Recently the idea of rapids came up as a metaphor. A wise participant of our morning meditation reflections is quoted, “I envision me simply turning sideways in the rapids so that I’m not the obstacle facing it. That’s a comforting metaphor for me.”

I’m living in a body that holds memories no longer useful to me. What do I do with the memories? I have anger. What do I do with the anger?

For so long I ate my anger into submission. I’ve curbed my excitement for life to quell my anger. My feet stand at the rim of a great empty hole once filled with hate and it is emptying slowly, leaving me with confusion.

From Mark Nepo’s The Book of Awakening

“What the salmon somehow know is how to turn their underside – from center to tail -into the powerful current coming at them, which hits them squarely and the impact then launches them out and further up the waterfall; to which their reaction is, again, to turn their underside back into the powerful current that, of course, again hits them squarely; and this successive impact launches them further out and up the waterfall. Their leaning into what they face bounces them further and further along their unlikely journey. “From a distance, it seems magical, as if these mighty fish are flying, conquering their element. In actuality, they are deeply at one with their element, vibrantly and thoroughly engaged in a compelling dance of turning toward- and- being hit squarely that moves them through water and air to the very source of their nature. In terms useful to the life of the spirit, the salmon are constantly faithful in exposing their underside to the current coming at them. Mysteriously, it is the physics of this courage that enables them to move through life as they know it so directly. We can learn from this very active paradox; for we, too, must be as faithful to living in the open if we are to stay real in the face of our daily experience. In order not to be swept away by what the days bring, we, too, must find a way to lean into the forces that hit us so squarely.”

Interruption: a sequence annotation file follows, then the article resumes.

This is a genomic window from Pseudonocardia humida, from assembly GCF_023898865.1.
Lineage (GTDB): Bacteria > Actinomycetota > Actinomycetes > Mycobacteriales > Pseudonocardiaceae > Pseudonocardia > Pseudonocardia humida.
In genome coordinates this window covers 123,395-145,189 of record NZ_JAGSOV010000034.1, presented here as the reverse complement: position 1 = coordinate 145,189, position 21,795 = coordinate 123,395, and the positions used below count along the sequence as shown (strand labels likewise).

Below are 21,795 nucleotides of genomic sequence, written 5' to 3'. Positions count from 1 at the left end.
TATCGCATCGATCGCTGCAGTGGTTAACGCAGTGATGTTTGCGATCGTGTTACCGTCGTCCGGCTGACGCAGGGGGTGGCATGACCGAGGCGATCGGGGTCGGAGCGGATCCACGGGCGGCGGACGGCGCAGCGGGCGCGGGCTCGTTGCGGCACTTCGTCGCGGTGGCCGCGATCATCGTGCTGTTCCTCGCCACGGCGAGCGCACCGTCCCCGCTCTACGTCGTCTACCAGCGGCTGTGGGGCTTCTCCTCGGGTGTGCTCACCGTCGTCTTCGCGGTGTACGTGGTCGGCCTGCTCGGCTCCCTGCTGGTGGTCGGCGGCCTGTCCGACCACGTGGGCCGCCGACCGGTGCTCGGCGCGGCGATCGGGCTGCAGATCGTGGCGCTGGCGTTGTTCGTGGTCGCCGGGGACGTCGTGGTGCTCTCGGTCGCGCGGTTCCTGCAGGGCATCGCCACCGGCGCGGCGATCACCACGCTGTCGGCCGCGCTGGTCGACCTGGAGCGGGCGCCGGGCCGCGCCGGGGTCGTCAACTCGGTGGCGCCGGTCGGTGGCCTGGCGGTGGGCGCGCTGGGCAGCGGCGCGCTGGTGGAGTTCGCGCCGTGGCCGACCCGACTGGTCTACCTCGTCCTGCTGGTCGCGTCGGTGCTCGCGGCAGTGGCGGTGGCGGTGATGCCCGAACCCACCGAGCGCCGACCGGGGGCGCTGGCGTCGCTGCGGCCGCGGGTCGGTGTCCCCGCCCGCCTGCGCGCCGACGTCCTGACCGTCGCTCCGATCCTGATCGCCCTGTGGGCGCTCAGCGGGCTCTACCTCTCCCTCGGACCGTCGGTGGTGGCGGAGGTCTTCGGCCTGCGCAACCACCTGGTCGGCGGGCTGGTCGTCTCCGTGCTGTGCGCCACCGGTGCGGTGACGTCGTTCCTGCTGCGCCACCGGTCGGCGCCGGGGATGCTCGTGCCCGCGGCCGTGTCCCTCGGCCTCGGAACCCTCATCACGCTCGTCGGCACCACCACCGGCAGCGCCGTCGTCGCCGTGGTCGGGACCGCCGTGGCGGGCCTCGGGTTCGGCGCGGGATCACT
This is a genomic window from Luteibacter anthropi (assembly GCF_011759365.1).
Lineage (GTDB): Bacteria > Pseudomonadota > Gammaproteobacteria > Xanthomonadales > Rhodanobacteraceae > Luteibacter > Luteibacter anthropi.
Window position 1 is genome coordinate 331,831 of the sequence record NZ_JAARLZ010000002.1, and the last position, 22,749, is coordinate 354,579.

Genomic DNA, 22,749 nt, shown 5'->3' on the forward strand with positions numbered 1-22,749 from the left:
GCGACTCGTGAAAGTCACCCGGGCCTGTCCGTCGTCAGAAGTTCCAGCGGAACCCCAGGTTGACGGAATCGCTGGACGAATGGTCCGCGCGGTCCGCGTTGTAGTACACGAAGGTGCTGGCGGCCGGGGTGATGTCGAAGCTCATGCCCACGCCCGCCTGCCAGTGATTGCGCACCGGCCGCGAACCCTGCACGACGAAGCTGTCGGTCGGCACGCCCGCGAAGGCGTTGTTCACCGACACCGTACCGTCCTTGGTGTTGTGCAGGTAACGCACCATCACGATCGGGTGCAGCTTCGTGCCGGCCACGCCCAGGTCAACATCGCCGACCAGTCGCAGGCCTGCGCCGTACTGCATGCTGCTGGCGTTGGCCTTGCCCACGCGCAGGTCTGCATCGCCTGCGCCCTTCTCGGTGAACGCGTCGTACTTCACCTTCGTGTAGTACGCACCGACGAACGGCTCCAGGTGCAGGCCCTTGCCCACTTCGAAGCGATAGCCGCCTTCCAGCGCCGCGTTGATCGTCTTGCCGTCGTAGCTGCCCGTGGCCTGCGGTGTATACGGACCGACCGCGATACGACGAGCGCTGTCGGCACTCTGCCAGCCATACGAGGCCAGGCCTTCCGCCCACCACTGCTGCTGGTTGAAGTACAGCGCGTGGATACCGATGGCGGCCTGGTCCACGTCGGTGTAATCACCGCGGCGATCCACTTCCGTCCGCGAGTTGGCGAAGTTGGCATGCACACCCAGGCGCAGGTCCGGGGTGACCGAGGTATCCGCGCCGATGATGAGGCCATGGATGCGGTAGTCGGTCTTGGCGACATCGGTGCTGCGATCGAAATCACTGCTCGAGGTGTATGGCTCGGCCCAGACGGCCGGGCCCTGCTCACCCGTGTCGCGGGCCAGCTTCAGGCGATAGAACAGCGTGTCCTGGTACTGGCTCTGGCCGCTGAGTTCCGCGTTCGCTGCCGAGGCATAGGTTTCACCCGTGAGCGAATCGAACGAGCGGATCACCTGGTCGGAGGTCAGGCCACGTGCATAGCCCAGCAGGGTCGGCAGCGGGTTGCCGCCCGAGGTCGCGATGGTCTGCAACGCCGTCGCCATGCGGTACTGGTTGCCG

Currents – by Judy Brown

Currents pull us,

tides, crosswinds.

We come out of an eddy

in a stream, into a

narrow place,

a curve where

water has a

power of its own.

The river has its strength,

the pull of stream downhill

in whitewater, around

a bend, the power of

the seas and oceans, too,

the tides.

And we have choices still

in how we are

within that flow,

as if reed-like we float

so that the current pours

within and through us,

or else in grasping not to go

to some new place,

we lodge crosswise

and broken against rocks,

safely unmoving and

yet crushed by force

of water pushing against us.

We have a choice,

not of the current,

but of the way

we turn ourselves

within its strength.

We cannot foil the tides

but we can learn the timing

and the grace of turning

so that the force of water

gives us strength,

and helps us on our way

to some new place we

Didn’t mean to go,

yet where we can arrive

in safety, with exhilaration,

gratitude, relief,

still whole and even more ourselves

for having found a way to be

in partnership with currents

we had not anticipated.

Participants’ Reflections:

  • Thank you. I’ve also been thinking about the rapids and how to navigate the rapids and that image of turning to the side. Adding the image of the salmon this morning, I’m realizing that those ways of navigating the rapids are still too scary. I don’t think I have the self-confidence to survive facing it full force and turning to my side scares me too. In dream classes, we are working with elemental forces. This month is the wind. What came to me was an image of a sailboat. And in trying to move forward into something like the wind, you tack. You get the sail full of the wind but you don’t go full-forward, you go to the side and you let the wind pull you back a little. Then the sail fills again and you tack to the side. I was able to work with that image better, it wasn’t as dangerous. I was learning the timing and force, working with nature. Without the feeling of being smacked by anything or feeling swept away. There’s participation and strength and being present and managing the wind. It’s not so scary to me.

  • Thank you. What came to me was the paradox of riding the waves and going with the flow but being in control at some level. Both of those are part of the journey. What also came to me was a canoe accident I was in going down a river. When we hit rapids, the canoe went sideways and that’s when it flipped over. Talking about the safety of going sideways, I had the opposite experience. Not going with the flow of the current. It was scary and difficult but in the end, it was fine. The experience stays with me because we lost control.